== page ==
Skymusings

“Since the general civilization of mankind, I believe there are more instances of the abridgment of the freedom of the people by gradual and silent encroachments of those in power than by violent and sudden usurpation” -James Madison

Wednesday, August 31, 2005

Societal Breakdown


Katrina and the resulting fallouts have provided evidence to something I have been thinking about since shortly after 9/11.

It occurred to me that if the bad guys really knew America, they would not waste time trying to kill lots of people at once in a huge explosion at a major event during, say, the Super Bowl or Macy's parade. Nor would they consider a retread of 9/11 using planes or trains.

No, if you want to beat America, this is how: true terror, not the flash-in-a-pan Big Boom That Kills A Lot Of People At Once. The scary thing is how absolutely simple it would be.


Disclaimer: I do not *want* this to happen; the following is merely a presentation of what I *would* do if I were the bad guys. Fortunately I seem to be the only one reading my blog, so I feel safe that they're not going to stumble upon this and the ol' light bulb will flicker to life.

Small teams, spread throughout the various states (mostly in the "flyover" and red states), hitting vulnerable and unguarded (or lightly so) targets that don't kill anyone or cause any major damage on their own. These targets would be railroad bridges, highway overpasses (especially those that intersect, like Spaghetti Junction in Atlanta, or the Mousetrap in Denver), communication towers, water towers, local airstrips, etc. These "ideal" targets would be out of the major cities mostly, where there is a distinct lack of manpower to guard as well as rebuild, and the costs of bringing in personnel and equipment would be magnified as well as problematic. The idea behind the principal targets is to shut down the transportation and infrastructure systems. If enough roads are made impassable for up to weeks at a time, then our consumer-based economy trips. It is currently running at a sprint, and as anyone knows, it's easier to trip someone running than walking. Local economies will crash, and the macro economy will fracture.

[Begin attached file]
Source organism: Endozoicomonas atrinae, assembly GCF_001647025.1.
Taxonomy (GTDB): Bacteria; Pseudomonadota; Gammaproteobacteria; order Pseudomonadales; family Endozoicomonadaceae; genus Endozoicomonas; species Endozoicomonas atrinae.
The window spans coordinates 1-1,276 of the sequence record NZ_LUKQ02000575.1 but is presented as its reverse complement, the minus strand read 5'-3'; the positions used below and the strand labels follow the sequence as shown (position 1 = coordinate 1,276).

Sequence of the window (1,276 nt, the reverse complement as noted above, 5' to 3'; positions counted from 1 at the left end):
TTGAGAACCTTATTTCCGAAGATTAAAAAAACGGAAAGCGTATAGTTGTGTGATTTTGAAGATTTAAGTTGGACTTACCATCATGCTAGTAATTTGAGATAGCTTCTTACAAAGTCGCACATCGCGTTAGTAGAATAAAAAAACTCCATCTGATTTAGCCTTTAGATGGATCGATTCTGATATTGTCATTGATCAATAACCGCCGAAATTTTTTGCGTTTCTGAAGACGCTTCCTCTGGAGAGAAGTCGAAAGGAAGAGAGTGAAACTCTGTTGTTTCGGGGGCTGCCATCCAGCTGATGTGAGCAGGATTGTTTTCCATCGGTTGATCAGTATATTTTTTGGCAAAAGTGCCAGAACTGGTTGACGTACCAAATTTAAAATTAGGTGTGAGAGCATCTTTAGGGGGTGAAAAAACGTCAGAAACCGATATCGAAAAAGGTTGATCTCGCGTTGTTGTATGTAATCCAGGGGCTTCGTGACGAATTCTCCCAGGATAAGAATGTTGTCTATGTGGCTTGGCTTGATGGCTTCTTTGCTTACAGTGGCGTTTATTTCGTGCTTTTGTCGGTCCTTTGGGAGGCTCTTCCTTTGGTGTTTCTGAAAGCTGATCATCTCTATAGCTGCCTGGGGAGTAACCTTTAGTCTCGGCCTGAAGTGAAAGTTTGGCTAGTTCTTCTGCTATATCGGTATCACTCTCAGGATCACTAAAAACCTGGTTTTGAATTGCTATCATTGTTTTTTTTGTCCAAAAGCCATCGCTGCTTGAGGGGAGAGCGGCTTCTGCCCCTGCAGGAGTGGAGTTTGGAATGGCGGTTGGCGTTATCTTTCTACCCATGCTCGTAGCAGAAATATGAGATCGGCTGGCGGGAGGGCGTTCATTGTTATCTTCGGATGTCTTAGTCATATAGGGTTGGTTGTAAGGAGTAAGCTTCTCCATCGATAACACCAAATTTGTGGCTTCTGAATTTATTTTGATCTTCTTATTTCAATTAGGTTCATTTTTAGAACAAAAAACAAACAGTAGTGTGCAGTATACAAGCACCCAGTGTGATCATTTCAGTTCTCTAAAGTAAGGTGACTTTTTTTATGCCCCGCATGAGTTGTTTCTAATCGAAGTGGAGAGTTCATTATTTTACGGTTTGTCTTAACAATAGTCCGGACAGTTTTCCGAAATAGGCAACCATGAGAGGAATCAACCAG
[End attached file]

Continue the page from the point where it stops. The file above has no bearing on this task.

Secondary targets would be grain elevators, stockyards, burning of fields, poisoning of water supplies and livestock, and any attack on agricultural resources.

Tertiary target would include direct assassinations, such as local police chiefs, mayors, city managers, and any other persons of influence in small communities. When the Big Man in a small town is vulnerable, everyone else feels even more so.

Multiple attacks in multiple states, whether coordinated, staggered, or ongoing, would severly undermine the foundations of our economy and infrastructure. The riots we see on the evening news in other places would be in Everytown, USA. There would not be enough help for everyone, and Americans have gotten used to getting help when they're down.

What has any of this to do with Katrina? Look at New Orleans and Gulfport -- a completely helpless government, chaos among the remaining denizens, a breakdown of societal norms, and absolutely no immediate remedies available due to intersecting logistical problems. Here in Atlanta we are facing a fuel crisis due to the severing of our pipelines from Louisiana. Across America we are all facing higher prices and limited supply, for the long term as well as in the short term. It will take months to get oil production back to what is was, which already wasn't enough. Delta Airlines was already facing bankruptcy, in part due to already-high jet fuel prices. Now they've just had many of their flights to the affected area cancelled and the fuel prices are about to skyrocket. Our local economy is about to be hit very hard from multiple whammies -- many newly-laid-off people, loss of a major player in the tax base, high fuel and resupply prices, and a guaranteed taxpayer-funded rescue to reorganize Delta.